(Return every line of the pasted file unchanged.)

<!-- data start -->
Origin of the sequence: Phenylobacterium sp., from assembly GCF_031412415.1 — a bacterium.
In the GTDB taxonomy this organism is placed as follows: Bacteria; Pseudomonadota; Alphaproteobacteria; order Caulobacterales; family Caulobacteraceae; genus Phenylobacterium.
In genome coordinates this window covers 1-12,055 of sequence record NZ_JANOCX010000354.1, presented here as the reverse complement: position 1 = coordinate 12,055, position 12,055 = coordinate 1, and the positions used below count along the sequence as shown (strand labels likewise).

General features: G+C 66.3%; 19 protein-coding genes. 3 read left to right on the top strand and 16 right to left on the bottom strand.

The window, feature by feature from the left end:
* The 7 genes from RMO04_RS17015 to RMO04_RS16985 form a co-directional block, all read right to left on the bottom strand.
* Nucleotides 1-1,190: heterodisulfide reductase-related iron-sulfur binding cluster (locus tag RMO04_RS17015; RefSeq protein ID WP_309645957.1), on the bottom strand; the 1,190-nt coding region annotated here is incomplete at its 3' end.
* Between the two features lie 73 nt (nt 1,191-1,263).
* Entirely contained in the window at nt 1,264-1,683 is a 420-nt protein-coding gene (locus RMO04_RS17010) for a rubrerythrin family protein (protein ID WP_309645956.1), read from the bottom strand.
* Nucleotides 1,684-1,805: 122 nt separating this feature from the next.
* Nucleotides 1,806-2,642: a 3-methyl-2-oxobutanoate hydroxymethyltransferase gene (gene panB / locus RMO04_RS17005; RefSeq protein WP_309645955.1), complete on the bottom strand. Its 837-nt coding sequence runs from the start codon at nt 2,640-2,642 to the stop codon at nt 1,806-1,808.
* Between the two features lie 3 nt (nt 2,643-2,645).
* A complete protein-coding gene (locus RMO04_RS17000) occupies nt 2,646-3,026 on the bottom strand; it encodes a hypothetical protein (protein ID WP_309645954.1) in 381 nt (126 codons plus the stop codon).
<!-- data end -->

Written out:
Origin of the sequence: Phenylobacterium sp., from assembly GCF_031412415.1 — a bacterium.
In the GTDB taxonomy this organism is placed as follows: Bacteria; Pseudomonadota; Alphaproteobacteria; order Caulobacterales; family Caulobacteraceae; genus Phenylobacterium.
In genome coordinates this window covers 1-12,055 of sequence record NZ_JANOCX010000354.1, presented here as the reverse complement: position 1 = coordinate 12,055, position 12,055 = coordinate 1, and the positions used below count along the sequence as shown (strand labels likewise).

General features: G+C 66.3%; 19 protein-coding genes. 3 read left to right on the top strand and 16 right to left on the bottom strand.

The window, feature by feature from the left end:
* The 7 genes from RMO04_RS17015 to RMO04_RS16985 form a co-directional block, all read right to left on the bottom strand.
* Nucleotides 1-1,190: heterodisulfide reductase-related iron-sulfur binding cluster (locus tag RMO04_RS17015; RefSeq protein ID WP_309645957.1), on the bottom strand; the 1,190-nt coding region annotated here is incomplete at its 3' end.
* Between the two features lie 73 nt (nt 1,191-1,263).
* Entirely contained in the window at nt 1,264-1,683 is a 420-nt protein-coding gene (locus RMO04_RS17010) for a rubrerythrin family protein (protein ID WP_309645956.1), read from the bottom strand.
* Nucleotides 1,684-1,805: 122 nt separating this feature from the next.
* Nucleotides 1,806-2,642: a 3-methyl-2-oxobutanoate hydroxymethyltransferase gene (gene panB / locus RMO04_RS17005; RefSeq protein WP_309645955.1), complete on the bottom strand. Its 837-nt coding sequence runs from the start codon at nt 2,640-2,642 to the stop codon at nt 1,806-1,808.
* Between the two features lie 3 nt (nt 2,643-2,645).
* A complete protein-coding gene (locus RMO04_RS17000) occupies nt 2,646-3,026 on the bottom strand; it encodes a hypothetical protein (protein ID WP_309645954.1) in 381 nt (126 codons plus the stop codon).